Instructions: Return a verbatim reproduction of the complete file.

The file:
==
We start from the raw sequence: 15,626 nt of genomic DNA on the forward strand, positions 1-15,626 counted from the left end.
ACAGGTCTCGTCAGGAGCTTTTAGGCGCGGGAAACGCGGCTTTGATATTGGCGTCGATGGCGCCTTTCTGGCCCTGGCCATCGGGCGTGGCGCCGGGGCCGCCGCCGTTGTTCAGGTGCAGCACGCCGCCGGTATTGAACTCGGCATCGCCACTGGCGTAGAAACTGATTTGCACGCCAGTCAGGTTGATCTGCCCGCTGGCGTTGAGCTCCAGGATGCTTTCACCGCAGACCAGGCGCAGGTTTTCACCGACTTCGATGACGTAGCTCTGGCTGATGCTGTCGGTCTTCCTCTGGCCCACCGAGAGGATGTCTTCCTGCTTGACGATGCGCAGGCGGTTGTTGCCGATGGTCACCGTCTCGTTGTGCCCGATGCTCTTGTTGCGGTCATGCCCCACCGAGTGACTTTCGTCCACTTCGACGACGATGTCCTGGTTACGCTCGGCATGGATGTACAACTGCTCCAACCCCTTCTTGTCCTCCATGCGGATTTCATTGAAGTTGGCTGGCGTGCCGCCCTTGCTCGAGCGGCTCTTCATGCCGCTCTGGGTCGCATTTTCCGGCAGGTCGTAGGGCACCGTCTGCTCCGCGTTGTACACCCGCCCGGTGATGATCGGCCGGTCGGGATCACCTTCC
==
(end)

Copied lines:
We start from the raw sequence: 15,626 nt of genomic DNA on the forward strand, positions 1-15,626 counted from the left end.
ACAGGTCTCGTCAGGAGCTTTTAGGCGCGGGAAACGCGGCTTTGATATTGGCGTCGATGGCGCCTTTCTGGCCCTGGCCATCGGGCGTGGCGCCGGGGCCGCCGCCGTTGTTCAGGTGCAGCACGCCGCCGGTATTGAACTCGGCATCGCCACTGGCGTAGAAACTGATTTGCACGCCAGTCAGGTTGATCTGCCCGCTGGCGTTGAGCTCCAGGATGCTTTCACCGCAGACCAGGCGCAGGTTTTCACCGACTTCGATGACGTAGCTCTGGCTGATGCTGTCGGTCTTCCTCTGGCCCACCGAGAGGATGTCTTCCTGCTTGACGATGCGCAGGCGGTTGTTGCCGATGGTCACCGTCTCGTTGTGCCCGATGCTCTTGTTGCGGTCATGCCCCACCGAGTGACTTTCGTCCACTTCGACGACGATGTCCTGGTTACGCTCGGCATGGATGTACAACTGCTCCAACCCCTTCTTGTCCTCCATGCGGATTTCATTGAAGTTGGCTGGCGTGCCGCCCTTGCTCGAGCGGCTCTTCATGCCGCTCTGGGTCGCATTTTCCGGCAGGTCGTAGGGCACCGTCTGCTCCGCGTTGTACACCCGCCCGGTGATGATCGGCCGGTCGGGATCACCTTCC